When Toronto lawyer Tara Vasdani could not track down a defendant she was looking to serve, she turned to Instagram.
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We are hearing about more and more cases where the time limitations for filing have lapsed due to a failure by a plaintiff’s legal representative to meet deadlines. Claimants should stay informed of what is happening with their files and forms and ask the questions about filing dates and limitations. Please see some of the decisions and articles listed at the bottom of this page for details
More information on choosing a lawyer or if you have issues with your legal bill here.
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Only “fair and reasonable” fees and disbursements can be charged by lawyers to their clients. This rule is uncontroversial, and applies across the country. Nevertheless, the following billing practices are used by some Canadian firms, and not clearly forbidden by regulation:
UPDATE: On January 22 2018, we did hear from LSO that they are reviewing our complaint
On behalf of Ontario’s vulnerable and injured car accident victims who bring their insurance cases to hearings in Ontario’s justice system, FAIR asks that you investigate the behavior of Mr. Harry P. Brown as documented in the attached FSCO decision S.P. and RBC General (now Aviva) 5453. The FSCO arbitrator’s words lead us to believe that this case calls into question whether Mr. Brown’s conduct meets the standards and expectations of the LSUC/LSO and the Rules of Professional Conduct.
Read the decision S.P. and RBC General A16-000329
Ms. Aliza Karoly for S.P.
Mr. Harry Brown for RBC General Insurance Company
At an earlier time in the Applicant’s claim, the Insurer’s lawyer stated the “Applicant looked too pretty to be sick.”…
The Insurer questioned the Applicant as to some photographs that she was in. As part of the Insurer’s evidence, it produced pictures of a Toronto Sun Sunshine girl posing in a costume. The Insurer asked the Applicant how she was able to pose for pictures as part of a Sunshine Girl photoshoot while she claimed to be suffering from the medical issues. The Applicant replied much to the surprise of Insurer’s counsel that it was not her in these pictures, it was another girl. At the same time that this revelation took place, it was noted that Insurer’s counsel, Mr. Brown, swore an affidavit affirming this Sunshine girl to be the Applicant when it was proven to be someone else. This photo and others that were not of the Applicant were sent to many witnesses as evidence, when in fact it was not the Applicant in the pictures.….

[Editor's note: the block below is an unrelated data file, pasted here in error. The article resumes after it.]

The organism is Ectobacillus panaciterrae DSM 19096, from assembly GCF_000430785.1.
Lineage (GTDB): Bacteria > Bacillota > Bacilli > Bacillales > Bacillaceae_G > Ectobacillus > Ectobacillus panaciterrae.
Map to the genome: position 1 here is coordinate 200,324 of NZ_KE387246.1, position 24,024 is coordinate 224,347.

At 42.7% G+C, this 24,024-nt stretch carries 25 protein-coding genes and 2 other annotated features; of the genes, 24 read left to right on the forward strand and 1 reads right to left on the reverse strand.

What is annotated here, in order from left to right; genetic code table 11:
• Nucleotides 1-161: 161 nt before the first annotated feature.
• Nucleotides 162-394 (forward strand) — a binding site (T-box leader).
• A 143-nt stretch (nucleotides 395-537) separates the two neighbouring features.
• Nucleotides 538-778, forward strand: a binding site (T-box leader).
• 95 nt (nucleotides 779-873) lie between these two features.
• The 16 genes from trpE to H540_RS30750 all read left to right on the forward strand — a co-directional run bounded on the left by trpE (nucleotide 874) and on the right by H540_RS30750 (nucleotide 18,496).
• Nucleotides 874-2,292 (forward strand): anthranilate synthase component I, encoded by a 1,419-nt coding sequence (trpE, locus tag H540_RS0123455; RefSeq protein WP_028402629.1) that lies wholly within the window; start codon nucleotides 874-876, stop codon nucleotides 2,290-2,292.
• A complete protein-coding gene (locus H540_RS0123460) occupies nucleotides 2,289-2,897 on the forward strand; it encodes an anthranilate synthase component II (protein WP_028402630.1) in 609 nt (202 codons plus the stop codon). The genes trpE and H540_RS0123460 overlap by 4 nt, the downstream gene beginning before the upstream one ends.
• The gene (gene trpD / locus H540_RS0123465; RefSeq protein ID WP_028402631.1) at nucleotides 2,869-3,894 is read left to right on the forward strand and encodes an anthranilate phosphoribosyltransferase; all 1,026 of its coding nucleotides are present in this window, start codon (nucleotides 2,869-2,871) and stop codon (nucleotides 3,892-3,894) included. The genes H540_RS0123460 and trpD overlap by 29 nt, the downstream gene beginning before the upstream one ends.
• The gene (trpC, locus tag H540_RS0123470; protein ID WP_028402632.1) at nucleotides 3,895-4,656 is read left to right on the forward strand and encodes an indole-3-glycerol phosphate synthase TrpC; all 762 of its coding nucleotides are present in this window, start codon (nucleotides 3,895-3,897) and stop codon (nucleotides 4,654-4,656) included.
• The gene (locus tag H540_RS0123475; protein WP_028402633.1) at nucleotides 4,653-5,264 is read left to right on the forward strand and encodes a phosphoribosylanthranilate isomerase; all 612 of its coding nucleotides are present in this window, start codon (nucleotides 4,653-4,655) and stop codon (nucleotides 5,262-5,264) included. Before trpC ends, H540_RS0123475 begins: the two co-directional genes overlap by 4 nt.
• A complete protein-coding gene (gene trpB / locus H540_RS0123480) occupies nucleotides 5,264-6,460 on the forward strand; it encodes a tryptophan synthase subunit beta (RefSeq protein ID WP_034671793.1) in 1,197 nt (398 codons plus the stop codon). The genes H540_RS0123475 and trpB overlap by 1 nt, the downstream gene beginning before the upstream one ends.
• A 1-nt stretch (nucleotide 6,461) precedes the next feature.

Further, the conduct and borderline harassment demonstrated by the Insurer as it related to some witnesses that the Insurer called is rarely ever seen. The Insurer had its investigator attempt to serve witnesses in a hostile and confrontational manner, including threatening to have witnesses arrested if they did not comply with their summons. In addition, the Insurer used photocopied pre-signed summonses to serve individuals, which did not afford an Arbitrator or FSCO the opportunity to oversee who was being summonsed and why. It left the Insurer with unchecked power in which it overstepped its bounds on numerous occasions. Insurer’s counsel misled the court when requesting a bench warrant and stated before the court that a witness failed to attend this Hearing when in fact Mr. Brown knew that this was false.
Recommendations adopted by a recent Law Society of Ontario (LSO) convocation — and provided to the government —will make contingency fees and how they are structured more “consumer friendly,” Hamilton personal injury lawyer Andrew Spurgeon tells AdvocateDaily.c